So How Do I Choose a PreAmp? – Joe Bigham

Since you read last month’s article about pick-ups, you may have rushed out to try a few and may have even bought one. Now, you may be saying to yourself, “What am I missing?”. Or maybe you’ve used your new system in live applications, but are not completely satisfied with the tone. A preamp may be the solution to all of your quandaries.

What does a preamp do?

First, it boosts the signal level significantly. Many acoustic amplifiers and PA systems “look” for a signal that has some juice behind it.

When the soundman boosts the signal of a non-preamped signal two things happen that are far from pleasant: the gain added by the soundman also raises the level of noise, whether it be hiss or hum caused by RF interference, and the signal will sound thin (lacking in bass and mids). The thin sound is caused by an impedance mismatch (impedance refers to resistance values measured in ohms). Piezo pickups and other styles of acoustic pickups typically have an extremely high resistance (thousands of ohms), while PA systems are always looking for low impedance sources (hundreds of ohms or less). Preamps boost the signal level of the source, and alter the impedance to match PA systems or acoustic amplifiers.

Secondly, all outboard preamps and many onboard (installed in the guitar) preamps offer varying levels of tone control. These range from simple treble and bass boosts, to finely tuned parametric equalizers. If you feel that your pickup tone (regardless of amplification) is well balanced, but lacks just a little bit of lower-mid character, you can find the frequency that needs the boost. These tone controls can also be used to eliminate feedback. Most acoustic guitars tend to feedback in the lower range at the same frequency as a G or A note on the low end of the guitar. By cutting back bass, or finding the thin band of offensive frequencies, you can “tune” out the feedback problem.

Third, many preamps also act as DI boxes. A DI box allows you to send you signal long distances by a microphone cable as opposed to a regular instrument cable. Microphone cables are less prone to RF interference and are favored by soundmen because they easily plug into any on-stage snakes (large cabling boxes that carry almost all signal to the soundboard). In fact, any instrument that is not mic’ed into the PA has to run into a DI box at some point.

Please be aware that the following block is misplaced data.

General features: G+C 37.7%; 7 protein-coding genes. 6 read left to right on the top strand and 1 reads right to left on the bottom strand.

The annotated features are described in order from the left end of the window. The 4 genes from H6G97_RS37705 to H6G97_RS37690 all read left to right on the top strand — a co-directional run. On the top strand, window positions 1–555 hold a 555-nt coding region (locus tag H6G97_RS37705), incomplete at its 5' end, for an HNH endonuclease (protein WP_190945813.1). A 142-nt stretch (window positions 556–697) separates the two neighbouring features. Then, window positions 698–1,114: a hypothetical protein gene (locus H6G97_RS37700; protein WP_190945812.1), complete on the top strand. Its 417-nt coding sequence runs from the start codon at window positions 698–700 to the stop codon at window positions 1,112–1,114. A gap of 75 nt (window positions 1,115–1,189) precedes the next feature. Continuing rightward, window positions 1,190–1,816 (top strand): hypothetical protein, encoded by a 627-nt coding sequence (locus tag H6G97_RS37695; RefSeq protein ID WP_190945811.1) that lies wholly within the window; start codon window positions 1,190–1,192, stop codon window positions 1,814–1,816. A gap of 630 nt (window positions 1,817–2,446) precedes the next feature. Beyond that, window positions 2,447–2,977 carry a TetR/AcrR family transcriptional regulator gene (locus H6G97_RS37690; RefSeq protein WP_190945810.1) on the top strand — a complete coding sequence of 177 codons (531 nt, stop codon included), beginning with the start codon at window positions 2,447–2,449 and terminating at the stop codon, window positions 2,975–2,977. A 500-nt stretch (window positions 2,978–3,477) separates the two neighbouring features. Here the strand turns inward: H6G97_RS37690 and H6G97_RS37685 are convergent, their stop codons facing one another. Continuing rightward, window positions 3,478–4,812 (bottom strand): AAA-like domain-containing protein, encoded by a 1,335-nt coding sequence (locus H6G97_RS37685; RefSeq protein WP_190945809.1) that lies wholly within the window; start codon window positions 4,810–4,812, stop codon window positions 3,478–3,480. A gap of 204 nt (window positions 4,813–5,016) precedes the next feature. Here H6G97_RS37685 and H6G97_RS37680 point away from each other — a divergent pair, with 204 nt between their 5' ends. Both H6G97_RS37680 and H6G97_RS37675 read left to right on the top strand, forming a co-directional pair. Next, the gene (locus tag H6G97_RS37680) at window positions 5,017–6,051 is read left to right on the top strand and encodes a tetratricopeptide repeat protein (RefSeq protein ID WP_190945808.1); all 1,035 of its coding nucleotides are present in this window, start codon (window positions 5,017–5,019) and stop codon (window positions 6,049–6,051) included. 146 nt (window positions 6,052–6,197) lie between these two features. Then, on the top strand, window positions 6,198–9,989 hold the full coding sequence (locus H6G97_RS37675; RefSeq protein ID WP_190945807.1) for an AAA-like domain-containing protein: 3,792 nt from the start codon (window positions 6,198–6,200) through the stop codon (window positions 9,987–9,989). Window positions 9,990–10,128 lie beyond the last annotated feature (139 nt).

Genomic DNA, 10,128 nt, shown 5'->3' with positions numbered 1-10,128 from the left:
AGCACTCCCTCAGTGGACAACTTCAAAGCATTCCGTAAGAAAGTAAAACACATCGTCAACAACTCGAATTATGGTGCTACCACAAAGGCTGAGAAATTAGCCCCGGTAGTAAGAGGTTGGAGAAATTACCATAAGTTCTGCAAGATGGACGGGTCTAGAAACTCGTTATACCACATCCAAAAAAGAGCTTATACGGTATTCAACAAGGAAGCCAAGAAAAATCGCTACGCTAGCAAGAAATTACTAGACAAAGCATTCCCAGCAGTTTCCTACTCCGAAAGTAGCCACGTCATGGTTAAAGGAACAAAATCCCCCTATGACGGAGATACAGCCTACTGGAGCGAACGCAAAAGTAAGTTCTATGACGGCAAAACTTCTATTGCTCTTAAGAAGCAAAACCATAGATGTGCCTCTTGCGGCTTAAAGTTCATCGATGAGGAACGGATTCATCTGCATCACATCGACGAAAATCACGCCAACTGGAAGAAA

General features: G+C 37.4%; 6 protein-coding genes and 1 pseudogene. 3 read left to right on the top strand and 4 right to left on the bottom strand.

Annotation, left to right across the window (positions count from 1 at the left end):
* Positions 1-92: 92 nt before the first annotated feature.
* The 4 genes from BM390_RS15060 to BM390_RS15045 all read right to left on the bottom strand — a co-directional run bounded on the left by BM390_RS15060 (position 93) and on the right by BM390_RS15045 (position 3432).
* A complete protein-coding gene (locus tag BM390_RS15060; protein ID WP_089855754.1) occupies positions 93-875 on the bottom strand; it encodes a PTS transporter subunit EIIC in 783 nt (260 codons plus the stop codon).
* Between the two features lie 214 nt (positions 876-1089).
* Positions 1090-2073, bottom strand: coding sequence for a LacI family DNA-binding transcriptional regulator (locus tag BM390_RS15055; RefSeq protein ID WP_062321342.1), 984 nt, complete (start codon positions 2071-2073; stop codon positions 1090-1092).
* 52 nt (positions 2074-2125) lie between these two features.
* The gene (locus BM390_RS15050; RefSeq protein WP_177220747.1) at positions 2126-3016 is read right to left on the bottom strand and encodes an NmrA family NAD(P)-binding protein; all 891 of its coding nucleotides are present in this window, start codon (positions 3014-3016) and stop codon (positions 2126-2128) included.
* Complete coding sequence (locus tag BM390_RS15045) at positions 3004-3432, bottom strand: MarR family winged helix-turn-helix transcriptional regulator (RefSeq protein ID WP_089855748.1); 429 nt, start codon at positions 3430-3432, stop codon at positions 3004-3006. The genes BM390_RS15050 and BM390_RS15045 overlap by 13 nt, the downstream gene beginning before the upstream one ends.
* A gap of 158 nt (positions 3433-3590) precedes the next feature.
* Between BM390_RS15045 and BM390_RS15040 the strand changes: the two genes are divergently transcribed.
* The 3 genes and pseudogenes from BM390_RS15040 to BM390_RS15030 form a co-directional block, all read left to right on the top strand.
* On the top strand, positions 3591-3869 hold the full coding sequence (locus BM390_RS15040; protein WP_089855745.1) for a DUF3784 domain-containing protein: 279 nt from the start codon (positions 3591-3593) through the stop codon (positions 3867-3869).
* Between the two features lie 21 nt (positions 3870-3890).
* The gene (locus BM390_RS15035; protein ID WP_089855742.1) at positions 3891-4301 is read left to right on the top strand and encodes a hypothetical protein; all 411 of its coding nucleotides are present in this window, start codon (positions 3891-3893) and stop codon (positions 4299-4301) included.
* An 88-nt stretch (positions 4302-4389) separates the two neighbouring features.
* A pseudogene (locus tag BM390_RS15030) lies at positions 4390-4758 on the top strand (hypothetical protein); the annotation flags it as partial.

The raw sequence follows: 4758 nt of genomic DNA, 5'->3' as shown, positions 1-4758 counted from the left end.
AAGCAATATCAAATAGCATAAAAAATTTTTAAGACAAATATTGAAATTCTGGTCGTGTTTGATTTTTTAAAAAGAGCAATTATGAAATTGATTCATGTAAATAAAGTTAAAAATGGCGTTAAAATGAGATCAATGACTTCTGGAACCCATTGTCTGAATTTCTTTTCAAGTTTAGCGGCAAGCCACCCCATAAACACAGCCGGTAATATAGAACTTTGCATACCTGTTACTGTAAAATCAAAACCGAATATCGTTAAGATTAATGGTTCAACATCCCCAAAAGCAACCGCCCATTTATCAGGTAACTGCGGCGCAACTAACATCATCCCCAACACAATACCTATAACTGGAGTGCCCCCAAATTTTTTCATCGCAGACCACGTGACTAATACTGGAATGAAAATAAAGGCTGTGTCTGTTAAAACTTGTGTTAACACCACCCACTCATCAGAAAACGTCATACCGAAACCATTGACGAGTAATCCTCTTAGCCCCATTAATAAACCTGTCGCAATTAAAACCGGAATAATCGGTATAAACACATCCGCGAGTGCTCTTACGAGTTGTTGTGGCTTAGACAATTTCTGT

Lastly, preamps give you the opportunity to mix multiple signal sources, and then apply effects to all of these signals, or individual signals via effects loops. If you have both a piezo pickup and internal microphone in your instrument, you would blend both signals at the preamp, and then add your favorite chorus or reverb to both channels. This way, you are controlling the signal that ultimately goes to the soundman or amplifier.

Types of preamps

There are as many variations on preamps as there are pickup systems. They range from simple guitar installed models with no adjustable EQ, to full blown units that offer mixing, EQ, DI, and effects capabilities. Once you have decided the amount of control that you want over preamp-processing, the options seem less confusing.

If you already have an acoustic amplifier that you use as an on-stage monitor, a simple jack-preamp like the Fishman Powerjack or the B-band A-2 will work well for you.

If you want to be able to adjust volume or EQ from your guitar, the Fishman Prefix system, or Takamine preamps (some with onboard tuner and digital reverb) would suit you well. If you do not wish to alter the construction of your guitar, the Fishman G-2 or L.R. Baggs Gig-Pro allow EQ and level control from a beltpack unit. The L.R. Baggs Para-Acoustic DI, and Fishman Dual Parametric DI offer preamp, EQ, and DI abilities from a floor unit the same size as a stomp box. Lastly, for those who require all of the above, plus mixing capabilities for more complex pickup systems, the Raven Lab’s Master Blender, B-Band Entity, and Fishman Blender offer EQ’s for individual channels, individual and master effects loops and the most gain available from any of the preamps mentioned.
Your sound, only louder

By finding the pickup system right for you, and a matching preamp to fine tune that sound, you will be able to create a great acoustic tone regardless of the venue. You can even combine onboard preamps with outboard preamps to maximize your tone. Members of our staff have had extensive experience with these systems here in the store, and around various venues ranging from churches, to the Sheldon, to the Pageant. If you are looking to fine tune your amplified sound, there is sure to be a preamp that will provide you with the control and convenience you need.

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